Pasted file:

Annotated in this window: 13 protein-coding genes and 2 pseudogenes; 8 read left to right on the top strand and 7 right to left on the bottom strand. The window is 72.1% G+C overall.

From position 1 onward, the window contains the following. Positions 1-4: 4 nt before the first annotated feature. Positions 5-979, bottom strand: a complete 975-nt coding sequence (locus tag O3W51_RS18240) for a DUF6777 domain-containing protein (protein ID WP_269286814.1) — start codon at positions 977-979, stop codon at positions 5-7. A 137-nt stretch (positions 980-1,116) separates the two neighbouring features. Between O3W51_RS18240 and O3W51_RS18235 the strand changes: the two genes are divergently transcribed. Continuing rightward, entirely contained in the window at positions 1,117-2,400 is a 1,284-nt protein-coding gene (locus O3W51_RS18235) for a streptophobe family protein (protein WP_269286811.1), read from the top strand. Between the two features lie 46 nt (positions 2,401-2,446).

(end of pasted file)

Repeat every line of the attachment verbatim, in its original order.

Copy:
Annotated in this window: 13 protein-coding genes and 2 pseudogenes; 8 read left to right on the top strand and 7 right to left on the bottom strand. The window is 72.1% G+C overall.

From position 1 onward, the window contains the following. Positions 1-4: 4 nt before the first annotated feature. Positions 5-979, bottom strand: a complete 975-nt coding sequence (locus tag O3W51_RS18240) for a DUF6777 domain-containing protein (protein ID WP_269286814.1) — start codon at positions 977-979, stop codon at positions 5-7. A 137-nt stretch (positions 980-1,116) separates the two neighbouring features. Between O3W51_RS18240 and O3W51_RS18235 the strand changes: the two genes are divergently transcribed. Continuing rightward, entirely contained in the window at positions 1,117-2,400 is a 1,284-nt protein-coding gene (locus O3W51_RS18235) for a streptophobe family protein (protein WP_269286811.1), read from the top strand. Between the two features lie 46 nt (positions 2,401-2,446).